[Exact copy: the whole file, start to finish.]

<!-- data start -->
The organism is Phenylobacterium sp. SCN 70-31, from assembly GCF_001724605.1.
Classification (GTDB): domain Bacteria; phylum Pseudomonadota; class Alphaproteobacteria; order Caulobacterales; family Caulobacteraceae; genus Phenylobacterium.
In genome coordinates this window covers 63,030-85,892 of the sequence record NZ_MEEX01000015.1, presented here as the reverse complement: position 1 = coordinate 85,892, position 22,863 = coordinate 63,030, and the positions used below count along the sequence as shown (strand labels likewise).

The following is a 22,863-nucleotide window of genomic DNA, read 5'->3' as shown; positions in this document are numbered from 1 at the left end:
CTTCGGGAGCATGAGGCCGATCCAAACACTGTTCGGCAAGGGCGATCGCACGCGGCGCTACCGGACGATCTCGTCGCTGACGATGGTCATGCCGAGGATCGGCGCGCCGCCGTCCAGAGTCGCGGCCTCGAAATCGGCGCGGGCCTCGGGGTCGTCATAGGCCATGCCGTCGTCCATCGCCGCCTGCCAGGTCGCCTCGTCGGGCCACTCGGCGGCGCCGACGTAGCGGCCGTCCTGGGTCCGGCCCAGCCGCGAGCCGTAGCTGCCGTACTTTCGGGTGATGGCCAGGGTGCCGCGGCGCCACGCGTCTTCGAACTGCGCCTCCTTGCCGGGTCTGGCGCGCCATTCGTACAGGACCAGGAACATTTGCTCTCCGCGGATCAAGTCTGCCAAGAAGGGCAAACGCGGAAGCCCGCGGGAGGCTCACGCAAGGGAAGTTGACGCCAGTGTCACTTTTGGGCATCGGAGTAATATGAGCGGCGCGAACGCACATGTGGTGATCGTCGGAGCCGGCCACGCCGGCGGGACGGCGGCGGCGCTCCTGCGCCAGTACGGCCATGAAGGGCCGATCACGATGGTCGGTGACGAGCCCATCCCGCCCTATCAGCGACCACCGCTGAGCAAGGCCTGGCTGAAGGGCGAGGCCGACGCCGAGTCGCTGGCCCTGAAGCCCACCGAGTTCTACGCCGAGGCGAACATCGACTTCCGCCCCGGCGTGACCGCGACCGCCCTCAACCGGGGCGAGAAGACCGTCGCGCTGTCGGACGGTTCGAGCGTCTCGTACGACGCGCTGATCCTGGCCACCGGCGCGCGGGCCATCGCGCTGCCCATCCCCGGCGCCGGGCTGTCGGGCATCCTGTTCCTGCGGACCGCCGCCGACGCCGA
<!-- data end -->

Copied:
The organism is Phenylobacterium sp. SCN 70-31, from assembly GCF_001724605.1.
Classification (GTDB): domain Bacteria; phylum Pseudomonadota; class Alphaproteobacteria; order Caulobacterales; family Caulobacteraceae; genus Phenylobacterium.
In genome coordinates this window covers 63,030-85,892 of the sequence record NZ_MEEX01000015.1, presented here as the reverse complement: position 1 = coordinate 85,892, position 22,863 = coordinate 63,030, and the positions used below count along the sequence as shown (strand labels likewise).

The following is a 22,863-nucleotide window of genomic DNA, read 5'->3' as shown; positions in this document are numbered from 1 at the left end:
CTTCGGGAGCATGAGGCCGATCCAAACACTGTTCGGCAAGGGCGATCGCACGCGGCGCTACCGGACGATCTCGTCGCTGACGATGGTCATGCCGAGGATCGGCGCGCCGCCGTCCAGAGTCGCGGCCTCGAAATCGGCGCGGGCCTCGGGGTCGTCATAGGCCATGCCGTCGTCCATCGCCGCCTGCCAGGTCGCCTCGTCGGGCCACTCGGCGGCGCCGACGTAGCGGCCGTCCTGGGTCCGGCCCAGCCGCGAGCCGTAGCTGCCGTACTTTCGGGTGATGGCCAGGGTGCCGCGGCGCCACGCGTCTTCGAACTGCGCCTCCTTGCCGGGTCTGGCGCGCCATTCGTACAGGACCAGGAACATTTGCTCTCCGCGGATCAAGTCTGCCAAGAAGGGCAAACGCGGAAGCCCGCGGGAGGCTCACGCAAGGGAAGTTGACGCCAGTGTCACTTTTGGGCATCGGAGTAATATGAGCGGCGCGAACGCACATGTGGTGATCGTCGGAGCCGGCCACGCCGGCGGGACGGCGGCGGCGCTCCTGCGCCAGTACGGCCATGAAGGGCCGATCACGATGGTCGGTGACGAGCCCATCCCGCCCTATCAGCGACCACCGCTGAGCAAGGCCTGGCTGAAGGGCGAGGCCGACGCCGAGTCGCTGGCCCTGAAGCCCACCGAGTTCTACGCCGAGGCGAACATCGACTTCCGCCCCGGCGTGACCGCGACCGCCCTCAACCGGGGCGAGAAGACCGTCGCGCTGTCGGACGGTTCGAGCGTCTCGTACGACGCGCTGATCCTGGCCACCGGCGCGCGGGCCATCGCGCTGCCCATCCCCGGCGCCGGGCTGTCGGGCATCCTGTTCCTGCGGACCGCCGCCGACGCCGA